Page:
Hartman: Anti-refugee activist use broad generalizations that are 'remarkably insulting'

"Why is it so difficult to judge individuals on a case by case basis and stop leaping to conclusions because they don't look like you?" - Chad Hartman

The Chad Hartman Show
June 21, 2019 - 12:05 pm

In the wake of a New York Times story Thursday on the reoccurring tensions around refugees in St. Could, Chad Hartman of News Talk 830 WCCO had a pair of guests from different sides of the issue that were both featured in the piece. First, he interviewed John Palmer, a former university professor and anti-refugee activist, and then Ekram Elmogem, a young Somali woman who said she had been harassed by white residents.

After the two interviews, Hartman made his position clear: while he's open to the debates around specific policy aspects of refugee resettlement, like how many refugees the country should admit, he thinks that anti immigrant activists like Palmer are wrong to use high profile incidents, such as the 2016 ISIS-inspired knife attack at a St. Could mall, as a way of attacking or denigrating the state's entire Mulsim and refugee population. 

For Hartman, the problem occurs when people like Palmer attempt to attribute traits to an entire group based on the actions of one individual or by a small faction or the population. 

"That is just a broad generalization which denigrates individuals," Hartman said. 

Late he added: "To say others who just happened to share religion, or by the way their skin isn't white, to go to that conclusion... I just find remarkably insulting."

"Why is it so difficult to judge individuals on a case by case basis and stop leaping to conclusions because they don't look like you?" he asked rhetorically at another point in his monologue.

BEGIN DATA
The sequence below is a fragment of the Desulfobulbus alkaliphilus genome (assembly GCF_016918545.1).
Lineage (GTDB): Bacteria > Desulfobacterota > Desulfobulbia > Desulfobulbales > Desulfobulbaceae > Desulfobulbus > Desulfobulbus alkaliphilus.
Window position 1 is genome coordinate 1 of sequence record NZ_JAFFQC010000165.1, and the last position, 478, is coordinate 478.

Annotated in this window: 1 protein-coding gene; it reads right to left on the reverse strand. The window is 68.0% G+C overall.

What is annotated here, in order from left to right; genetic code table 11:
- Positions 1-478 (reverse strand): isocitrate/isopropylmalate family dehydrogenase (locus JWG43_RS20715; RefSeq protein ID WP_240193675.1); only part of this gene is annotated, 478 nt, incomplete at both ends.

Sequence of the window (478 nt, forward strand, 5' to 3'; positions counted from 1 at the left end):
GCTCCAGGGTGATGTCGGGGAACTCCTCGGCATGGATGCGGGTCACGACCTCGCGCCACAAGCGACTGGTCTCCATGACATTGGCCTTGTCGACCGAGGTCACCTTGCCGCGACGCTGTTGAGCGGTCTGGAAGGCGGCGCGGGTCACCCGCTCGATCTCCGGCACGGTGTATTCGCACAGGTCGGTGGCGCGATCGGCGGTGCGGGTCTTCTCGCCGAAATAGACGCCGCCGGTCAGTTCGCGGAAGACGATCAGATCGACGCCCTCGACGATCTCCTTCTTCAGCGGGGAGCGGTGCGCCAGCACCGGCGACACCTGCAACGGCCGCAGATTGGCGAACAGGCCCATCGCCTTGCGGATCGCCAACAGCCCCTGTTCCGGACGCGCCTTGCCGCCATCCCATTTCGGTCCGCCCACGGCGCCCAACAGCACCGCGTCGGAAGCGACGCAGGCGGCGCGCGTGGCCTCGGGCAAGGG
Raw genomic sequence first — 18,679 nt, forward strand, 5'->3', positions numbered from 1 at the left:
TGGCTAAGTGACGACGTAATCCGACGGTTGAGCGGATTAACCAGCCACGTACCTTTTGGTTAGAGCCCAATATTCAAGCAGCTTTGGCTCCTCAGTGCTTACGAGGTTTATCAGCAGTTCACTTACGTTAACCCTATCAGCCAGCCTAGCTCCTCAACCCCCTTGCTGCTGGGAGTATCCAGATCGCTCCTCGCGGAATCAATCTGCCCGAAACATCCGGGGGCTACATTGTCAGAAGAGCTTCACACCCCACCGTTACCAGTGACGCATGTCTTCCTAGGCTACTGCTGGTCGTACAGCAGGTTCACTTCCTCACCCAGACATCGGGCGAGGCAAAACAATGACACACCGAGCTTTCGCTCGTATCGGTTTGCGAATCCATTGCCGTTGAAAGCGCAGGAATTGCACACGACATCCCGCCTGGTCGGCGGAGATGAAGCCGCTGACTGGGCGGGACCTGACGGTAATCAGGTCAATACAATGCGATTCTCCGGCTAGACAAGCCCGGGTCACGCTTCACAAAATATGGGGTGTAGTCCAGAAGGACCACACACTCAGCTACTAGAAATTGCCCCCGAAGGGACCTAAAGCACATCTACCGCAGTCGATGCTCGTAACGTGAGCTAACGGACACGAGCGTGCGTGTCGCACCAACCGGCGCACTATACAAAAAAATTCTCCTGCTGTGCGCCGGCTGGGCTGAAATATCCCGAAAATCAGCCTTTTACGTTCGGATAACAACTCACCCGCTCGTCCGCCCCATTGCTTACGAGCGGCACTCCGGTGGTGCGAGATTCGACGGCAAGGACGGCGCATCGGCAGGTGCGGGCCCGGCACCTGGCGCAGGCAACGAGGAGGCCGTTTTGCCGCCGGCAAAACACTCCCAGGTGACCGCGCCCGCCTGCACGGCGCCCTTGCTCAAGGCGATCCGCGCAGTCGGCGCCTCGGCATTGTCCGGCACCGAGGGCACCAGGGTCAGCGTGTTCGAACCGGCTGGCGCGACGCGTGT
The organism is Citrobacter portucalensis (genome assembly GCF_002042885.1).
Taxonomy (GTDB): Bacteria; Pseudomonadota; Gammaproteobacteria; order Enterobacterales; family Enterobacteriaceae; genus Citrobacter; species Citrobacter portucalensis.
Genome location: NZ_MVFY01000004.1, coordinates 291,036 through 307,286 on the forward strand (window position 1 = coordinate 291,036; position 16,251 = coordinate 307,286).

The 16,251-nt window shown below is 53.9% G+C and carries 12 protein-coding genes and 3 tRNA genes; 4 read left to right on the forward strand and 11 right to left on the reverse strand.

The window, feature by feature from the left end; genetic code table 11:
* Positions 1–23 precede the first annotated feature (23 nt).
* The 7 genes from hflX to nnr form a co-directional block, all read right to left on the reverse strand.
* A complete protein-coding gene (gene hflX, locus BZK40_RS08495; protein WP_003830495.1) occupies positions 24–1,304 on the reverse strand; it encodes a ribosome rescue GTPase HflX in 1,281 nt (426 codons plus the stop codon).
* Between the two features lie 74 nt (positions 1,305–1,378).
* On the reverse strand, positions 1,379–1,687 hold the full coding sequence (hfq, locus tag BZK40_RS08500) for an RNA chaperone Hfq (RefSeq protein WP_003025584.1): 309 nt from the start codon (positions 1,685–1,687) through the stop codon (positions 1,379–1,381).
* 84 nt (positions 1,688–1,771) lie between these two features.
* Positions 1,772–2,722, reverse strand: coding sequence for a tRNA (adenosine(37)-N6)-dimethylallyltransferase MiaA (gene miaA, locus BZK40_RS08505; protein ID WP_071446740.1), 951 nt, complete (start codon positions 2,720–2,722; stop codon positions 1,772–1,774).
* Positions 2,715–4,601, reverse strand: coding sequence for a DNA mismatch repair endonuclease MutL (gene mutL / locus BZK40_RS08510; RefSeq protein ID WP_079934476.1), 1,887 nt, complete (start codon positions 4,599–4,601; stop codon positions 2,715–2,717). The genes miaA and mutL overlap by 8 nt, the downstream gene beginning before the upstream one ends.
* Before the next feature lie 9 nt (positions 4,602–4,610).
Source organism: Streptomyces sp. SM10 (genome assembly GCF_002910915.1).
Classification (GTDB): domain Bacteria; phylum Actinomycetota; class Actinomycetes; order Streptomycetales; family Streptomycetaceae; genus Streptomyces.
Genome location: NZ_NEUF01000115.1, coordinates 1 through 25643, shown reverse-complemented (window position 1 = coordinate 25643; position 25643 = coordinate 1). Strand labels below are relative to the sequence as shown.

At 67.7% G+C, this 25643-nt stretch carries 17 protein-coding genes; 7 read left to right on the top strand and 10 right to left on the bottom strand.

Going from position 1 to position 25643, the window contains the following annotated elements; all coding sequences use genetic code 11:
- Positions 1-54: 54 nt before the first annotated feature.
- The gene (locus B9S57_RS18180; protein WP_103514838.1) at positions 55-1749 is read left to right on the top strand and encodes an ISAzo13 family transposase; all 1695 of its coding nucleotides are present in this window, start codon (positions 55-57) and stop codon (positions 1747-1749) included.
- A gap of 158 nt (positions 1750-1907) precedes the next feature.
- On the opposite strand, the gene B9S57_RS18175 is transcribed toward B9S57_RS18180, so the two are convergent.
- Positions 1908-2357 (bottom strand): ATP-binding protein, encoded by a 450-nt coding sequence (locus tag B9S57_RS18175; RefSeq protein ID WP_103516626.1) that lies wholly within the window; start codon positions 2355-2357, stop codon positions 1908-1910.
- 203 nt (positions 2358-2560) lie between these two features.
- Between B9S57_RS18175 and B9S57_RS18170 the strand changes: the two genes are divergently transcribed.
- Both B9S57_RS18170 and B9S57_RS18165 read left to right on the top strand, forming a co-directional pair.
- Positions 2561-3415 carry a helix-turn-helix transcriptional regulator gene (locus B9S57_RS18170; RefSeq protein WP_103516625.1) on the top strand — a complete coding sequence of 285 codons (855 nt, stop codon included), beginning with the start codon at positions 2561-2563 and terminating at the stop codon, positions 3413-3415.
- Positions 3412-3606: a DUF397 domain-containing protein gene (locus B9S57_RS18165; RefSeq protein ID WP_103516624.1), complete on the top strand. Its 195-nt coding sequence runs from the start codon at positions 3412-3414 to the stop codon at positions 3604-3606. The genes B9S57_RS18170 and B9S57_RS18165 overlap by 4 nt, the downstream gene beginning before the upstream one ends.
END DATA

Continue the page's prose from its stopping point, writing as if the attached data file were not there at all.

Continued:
Listen to Hartman's reaction here: 

Hartman zeroed in on how Palmer had cited a study indicating the IQ levels of Somali people were different from Americans. Some important context: The genetics of IQ and the genetics of race are two very different and very complex fields of study, and there is no reliable research allowing for any scientific conclusions to be be drawn by comparing IQs levels between two large, genetically diverse groups that live in different countries. 

As Hartman pointed out, in a country with as high population as the United States, you are going "to have some brilliant, amazing, fantastic genius level people and you're all going to have some fools, who are ignorant." For Hartman, Palmer's use of IQ, was both incorrect and an, "extraordinary generalization."

As for the 2016 attack, Hartman recognized that it was indeed religiously motivated, but he pointed to mass shootings committed by white males, sometimes also under the guise of religion.  

On that issue, Hartman's producer, Sheletta Brundidge, who is also an on-air personality and the host of the Two Haute Mammas podcast, had her own point to make: 

"I'm just tired of people from the Muslim community and Somali community feeling like they have to apologize when one person commits an act of terror as if it's a reflection of everyone who looks like the person committing the crime," she said.  

"You know, when Dylan Roof went in and shot up a church full of people who welcomed him in, in South Carolina, white men weren't running to the microphone in every city saying, 'We're not like that. It's not us. Don't judge us. We're sorry on his behalf and we're going to do better to promote unity and show you the white man are great people.'

"White men don't have to do that, so why do the Muslim people, here in this country who are refugees or Muslim American or people specifically from the Somali community in St. Cloud have to do that? It's not fair," she said. 


While St. Cloud has seen its fair share of political tensions around the city's growing Somali population, there have also been success stories, perhaps none more prominent than that of  Halima Aden, a model from St. Cloud who became the first woman to pose in SI Swimsuit while wearing a hijab and burkini

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